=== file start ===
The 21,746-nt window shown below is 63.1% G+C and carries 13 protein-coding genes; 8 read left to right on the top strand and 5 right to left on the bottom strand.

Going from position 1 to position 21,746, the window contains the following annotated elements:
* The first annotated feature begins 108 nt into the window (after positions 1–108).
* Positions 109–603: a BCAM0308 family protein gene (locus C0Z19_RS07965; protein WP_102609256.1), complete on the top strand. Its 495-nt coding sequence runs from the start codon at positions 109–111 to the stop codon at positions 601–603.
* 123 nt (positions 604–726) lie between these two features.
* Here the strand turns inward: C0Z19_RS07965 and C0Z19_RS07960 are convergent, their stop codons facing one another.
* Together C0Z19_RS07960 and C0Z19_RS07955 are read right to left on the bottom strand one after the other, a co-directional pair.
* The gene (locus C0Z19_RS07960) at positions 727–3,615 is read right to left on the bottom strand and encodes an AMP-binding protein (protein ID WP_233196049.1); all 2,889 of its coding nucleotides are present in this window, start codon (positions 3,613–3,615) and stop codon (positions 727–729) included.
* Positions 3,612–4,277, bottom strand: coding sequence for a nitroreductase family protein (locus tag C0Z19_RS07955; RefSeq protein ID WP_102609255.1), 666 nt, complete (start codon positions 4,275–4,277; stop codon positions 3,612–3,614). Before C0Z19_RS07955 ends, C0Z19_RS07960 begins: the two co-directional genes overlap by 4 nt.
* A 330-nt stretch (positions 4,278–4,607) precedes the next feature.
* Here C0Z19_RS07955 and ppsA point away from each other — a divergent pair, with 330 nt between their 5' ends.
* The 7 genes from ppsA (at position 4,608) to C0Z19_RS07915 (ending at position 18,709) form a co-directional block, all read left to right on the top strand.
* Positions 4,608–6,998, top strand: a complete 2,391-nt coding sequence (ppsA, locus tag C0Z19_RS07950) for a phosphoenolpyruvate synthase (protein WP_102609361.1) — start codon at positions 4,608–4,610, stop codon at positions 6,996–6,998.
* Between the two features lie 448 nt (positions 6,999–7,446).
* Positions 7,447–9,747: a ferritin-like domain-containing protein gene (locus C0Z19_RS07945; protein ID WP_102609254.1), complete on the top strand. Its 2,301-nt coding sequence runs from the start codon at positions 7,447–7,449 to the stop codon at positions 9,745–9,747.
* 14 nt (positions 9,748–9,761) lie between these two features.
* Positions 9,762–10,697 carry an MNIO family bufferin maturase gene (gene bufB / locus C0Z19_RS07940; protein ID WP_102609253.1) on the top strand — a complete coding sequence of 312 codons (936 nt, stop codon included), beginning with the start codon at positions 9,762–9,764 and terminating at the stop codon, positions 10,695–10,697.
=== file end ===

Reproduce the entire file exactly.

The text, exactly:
The 21,746-nt window shown below is 63.1% G+C and carries 13 protein-coding genes; 8 read left to right on the top strand and 5 right to left on the bottom strand.

Going from position 1 to position 21,746, the window contains the following annotated elements:
* The first annotated feature begins 108 nt into the window (after positions 1–108).
* Positions 109–603: a BCAM0308 family protein gene (locus C0Z19_RS07965; protein WP_102609256.1), complete on the top strand. Its 495-nt coding sequence runs from the start codon at positions 109–111 to the stop codon at positions 601–603.
* 123 nt (positions 604–726) lie between these two features.
* Here the strand turns inward: C0Z19_RS07965 and C0Z19_RS07960 are convergent, their stop codons facing one another.
* Together C0Z19_RS07960 and C0Z19_RS07955 are read right to left on the bottom strand one after the other, a co-directional pair.
* The gene (locus C0Z19_RS07960) at positions 727–3,615 is read right to left on the bottom strand and encodes an AMP-binding protein (protein ID WP_233196049.1); all 2,889 of its coding nucleotides are present in this window, start codon (positions 3,613–3,615) and stop codon (positions 727–729) included.
* Positions 3,612–4,277, bottom strand: coding sequence for a nitroreductase family protein (locus tag C0Z19_RS07955; RefSeq protein ID WP_102609255.1), 666 nt, complete (start codon positions 4,275–4,277; stop codon positions 3,612–3,614). Before C0Z19_RS07955 ends, C0Z19_RS07960 begins: the two co-directional genes overlap by 4 nt.
* A 330-nt stretch (positions 4,278–4,607) precedes the next feature.
* Here C0Z19_RS07955 and ppsA point away from each other — a divergent pair, with 330 nt between their 5' ends.
* The 7 genes from ppsA (at position 4,608) to C0Z19_RS07915 (ending at position 18,709) form a co-directional block, all read left to right on the top strand.
* Positions 4,608–6,998, top strand: a complete 2,391-nt coding sequence (ppsA, locus tag C0Z19_RS07950) for a phosphoenolpyruvate synthase (protein WP_102609361.1) — start codon at positions 4,608–4,610, stop codon at positions 6,996–6,998.
* Between the two features lie 448 nt (positions 6,999–7,446).
* Positions 7,447–9,747: a ferritin-like domain-containing protein gene (locus C0Z19_RS07945; protein ID WP_102609254.1), complete on the top strand. Its 2,301-nt coding sequence runs from the start codon at positions 7,447–7,449 to the stop codon at positions 9,745–9,747.
* 14 nt (positions 9,748–9,761) lie between these two features.
* Positions 9,762–10,697 carry an MNIO family bufferin maturase gene (gene bufB / locus C0Z19_RS07940; protein ID WP_102609253.1) on the top strand — a complete coding sequence of 312 codons (936 nt, stop codon included), beginning with the start codon at positions 9,762–9,764 and terminating at the stop codon, positions 10,695–10,697.